Sunday, 3 January 2016

Now that is a twitch!

I posted late last year (OK, 4 days ago) about driving down to Culburra Beach to try to tick a Hudsonian Godwit.  The next day some other birders - presumably going to tick the Hudwit went a little further around the lake and found a Paradise Shelduck.  That species is endemic to New Zealand: this is the first record in eBird (by 31 observers so far) outside New Zealand ...
...  although it was already on a Birds Australia list of Australian Birds so must have been seen somewhere this side of the ditch in earlier times.  From reading HANZAB it seems the species was recorded on Lord Howe Island in 1950, and although that is in the middle of the ditch rather than this side, it has got it on the list!  (From comments via birding-aus that view seems to be correct.)

So another drive, with an English friend visiting Canberra for company, was in order.

This snip of Wollumboola Lake (or Lake Wollumboola - the words seem to change order a bit) shows the Hudwit site as 1 and the Shelduck site as 2. It is about a mile between them.
To not waste your time (in case you have a meeting to go to) I will include a slightly modified shot of the road sign that appeared in my previous  post. 
On arrival the first thing we saw was a pair of Sharp-tailed Sandpipers engaged in an interesting bit of behaviour.  This matches one of the forms of display behaviour described in HANZAB - but I would be surprised it it resulted in a fertile consummation.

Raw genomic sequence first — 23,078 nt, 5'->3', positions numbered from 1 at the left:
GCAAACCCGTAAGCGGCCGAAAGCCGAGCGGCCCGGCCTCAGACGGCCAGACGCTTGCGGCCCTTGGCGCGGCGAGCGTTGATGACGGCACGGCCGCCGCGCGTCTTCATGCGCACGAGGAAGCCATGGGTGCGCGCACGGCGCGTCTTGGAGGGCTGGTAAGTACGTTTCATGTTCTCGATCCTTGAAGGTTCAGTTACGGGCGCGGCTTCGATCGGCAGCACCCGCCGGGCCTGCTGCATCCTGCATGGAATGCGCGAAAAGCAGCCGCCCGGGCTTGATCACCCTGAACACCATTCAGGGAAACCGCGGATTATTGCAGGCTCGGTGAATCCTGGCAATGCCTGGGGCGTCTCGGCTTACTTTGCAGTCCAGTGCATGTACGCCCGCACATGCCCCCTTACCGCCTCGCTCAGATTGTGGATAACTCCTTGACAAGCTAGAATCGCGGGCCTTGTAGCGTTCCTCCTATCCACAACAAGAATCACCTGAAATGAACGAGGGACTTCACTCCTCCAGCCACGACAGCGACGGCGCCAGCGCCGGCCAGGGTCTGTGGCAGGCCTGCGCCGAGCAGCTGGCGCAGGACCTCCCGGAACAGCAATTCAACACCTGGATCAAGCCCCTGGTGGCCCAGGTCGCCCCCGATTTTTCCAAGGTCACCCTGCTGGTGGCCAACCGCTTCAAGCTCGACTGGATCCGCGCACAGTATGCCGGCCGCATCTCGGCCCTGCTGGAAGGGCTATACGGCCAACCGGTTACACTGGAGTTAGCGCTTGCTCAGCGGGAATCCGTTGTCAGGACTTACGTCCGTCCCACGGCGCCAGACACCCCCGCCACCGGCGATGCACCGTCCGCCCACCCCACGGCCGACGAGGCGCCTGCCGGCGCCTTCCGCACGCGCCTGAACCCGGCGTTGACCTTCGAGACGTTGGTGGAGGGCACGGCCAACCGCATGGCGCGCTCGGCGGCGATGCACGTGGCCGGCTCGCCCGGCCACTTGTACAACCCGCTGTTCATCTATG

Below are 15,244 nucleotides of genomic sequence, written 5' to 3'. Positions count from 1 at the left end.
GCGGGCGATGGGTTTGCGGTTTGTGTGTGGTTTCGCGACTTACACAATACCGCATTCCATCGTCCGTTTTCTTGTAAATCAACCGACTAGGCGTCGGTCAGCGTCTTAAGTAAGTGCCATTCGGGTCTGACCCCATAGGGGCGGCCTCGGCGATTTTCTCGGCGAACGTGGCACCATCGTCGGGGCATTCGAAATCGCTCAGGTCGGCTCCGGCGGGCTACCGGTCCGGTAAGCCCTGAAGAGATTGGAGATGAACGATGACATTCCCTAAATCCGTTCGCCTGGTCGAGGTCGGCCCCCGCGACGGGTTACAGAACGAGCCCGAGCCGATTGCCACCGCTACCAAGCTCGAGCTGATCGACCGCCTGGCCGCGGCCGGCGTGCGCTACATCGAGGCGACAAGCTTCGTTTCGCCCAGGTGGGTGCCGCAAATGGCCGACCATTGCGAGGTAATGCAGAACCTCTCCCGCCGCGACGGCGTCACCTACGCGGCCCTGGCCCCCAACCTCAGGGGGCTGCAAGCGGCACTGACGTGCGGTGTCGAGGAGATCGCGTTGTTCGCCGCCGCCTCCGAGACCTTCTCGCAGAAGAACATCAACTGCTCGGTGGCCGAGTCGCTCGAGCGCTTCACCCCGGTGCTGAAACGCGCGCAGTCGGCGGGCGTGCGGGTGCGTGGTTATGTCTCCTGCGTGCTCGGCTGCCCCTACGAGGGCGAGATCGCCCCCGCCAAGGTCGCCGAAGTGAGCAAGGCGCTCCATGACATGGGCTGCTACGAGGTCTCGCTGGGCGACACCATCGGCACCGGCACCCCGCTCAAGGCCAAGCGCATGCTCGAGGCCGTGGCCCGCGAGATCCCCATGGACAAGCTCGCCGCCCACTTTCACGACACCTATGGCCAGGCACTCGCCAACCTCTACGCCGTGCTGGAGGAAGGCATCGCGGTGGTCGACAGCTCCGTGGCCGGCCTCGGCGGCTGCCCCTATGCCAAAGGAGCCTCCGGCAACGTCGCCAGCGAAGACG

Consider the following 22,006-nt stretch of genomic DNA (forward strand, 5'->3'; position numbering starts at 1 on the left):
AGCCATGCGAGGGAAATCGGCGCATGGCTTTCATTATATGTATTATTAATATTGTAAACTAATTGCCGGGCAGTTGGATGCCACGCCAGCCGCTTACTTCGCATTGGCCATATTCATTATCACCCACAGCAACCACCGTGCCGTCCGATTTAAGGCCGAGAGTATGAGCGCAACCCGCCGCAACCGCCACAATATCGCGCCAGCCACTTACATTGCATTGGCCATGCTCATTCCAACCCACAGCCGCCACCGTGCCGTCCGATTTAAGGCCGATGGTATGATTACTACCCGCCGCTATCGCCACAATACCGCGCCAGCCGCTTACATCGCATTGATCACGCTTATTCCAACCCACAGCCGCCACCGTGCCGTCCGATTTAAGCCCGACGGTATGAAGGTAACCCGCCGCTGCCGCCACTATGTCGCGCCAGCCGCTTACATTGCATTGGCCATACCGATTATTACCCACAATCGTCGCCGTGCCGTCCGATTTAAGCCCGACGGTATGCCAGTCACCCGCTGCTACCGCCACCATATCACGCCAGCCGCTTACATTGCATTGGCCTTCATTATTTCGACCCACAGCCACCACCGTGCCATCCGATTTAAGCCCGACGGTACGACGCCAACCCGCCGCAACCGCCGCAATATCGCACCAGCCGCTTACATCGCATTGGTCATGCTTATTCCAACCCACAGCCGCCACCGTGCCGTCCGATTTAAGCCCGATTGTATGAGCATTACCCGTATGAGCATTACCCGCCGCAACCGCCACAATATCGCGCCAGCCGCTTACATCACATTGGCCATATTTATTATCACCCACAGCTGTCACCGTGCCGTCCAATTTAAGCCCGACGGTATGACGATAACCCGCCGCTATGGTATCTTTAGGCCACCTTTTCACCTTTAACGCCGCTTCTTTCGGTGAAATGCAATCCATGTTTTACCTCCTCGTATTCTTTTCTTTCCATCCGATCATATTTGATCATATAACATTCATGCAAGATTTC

Apart from anything else I cannot imagine the female would wish to be laden with a developing egg when about to fly off to Siberia!

After that interesting start to the day a modest sized flock of Godwits flew in to site 1.  One of the showed a distinct black armpit.  Wooo-hooo!  Once landed it was clearly darker than all the Bar-tailed Godwits and had a black tail and an upturned bill.   One down, one to go!

Following the directions provided by various folk (a big bouquet to all involved for helpfulness, friendliness and conviviality) we ambled in the direction of site 2.  It wasn't hard to spot the Black Swans, with which the Shelduck was hanging out.  Wishing to write down a number and scanning the lake I concluded that 2,000 birds was a conservative guess at the number of Swans present.  Here are some of them, with a somewhat smaller bird grazing off to one side.
Here is a closer view of the smaller bird.  May I repeat, Wooo-hooo!  Tick.
As one of the other birders advised, the Shelduck was relatively unfussed about humanity as such, but the Swans were very twitchy and when they had got agitated so had the Shelduck.  Thus we didn't like to get too close, so as not to disturb the birds (nor to stuff things up for other birders who were still coming along).

Ticking various other interesting birds (such as Red Knot and Grey Plover) as we returned I took a photo which I hoped would be a good one of the Fairy Terns among the Little Terns.  (I'd point that trying to look at detail on a camera viewfinder in brilliant sunlight isn't easy: photos that look fine turn out to be Impressionist - heading towards Cubist - at best while what looks dodgy in the field might be sharp on the computer!)  This was one of the latter: on the beach I thought it showed the blunt patch of black like a Fairy but I have now decided this was a Little Tern.  That thought is confirmed by the birds 'knees' - really ankles - are well below the plumage.
There were still a good bunch of punters checking out the Hudwit.
So a very successful twitch all round.

On the way home we tried for Rockwarbler on some sandstone but couldn't get it to appear.  We also went to the wrong dam to locate the Plumed Whistling Ducks of Bungendore, but both of them are ongoing!

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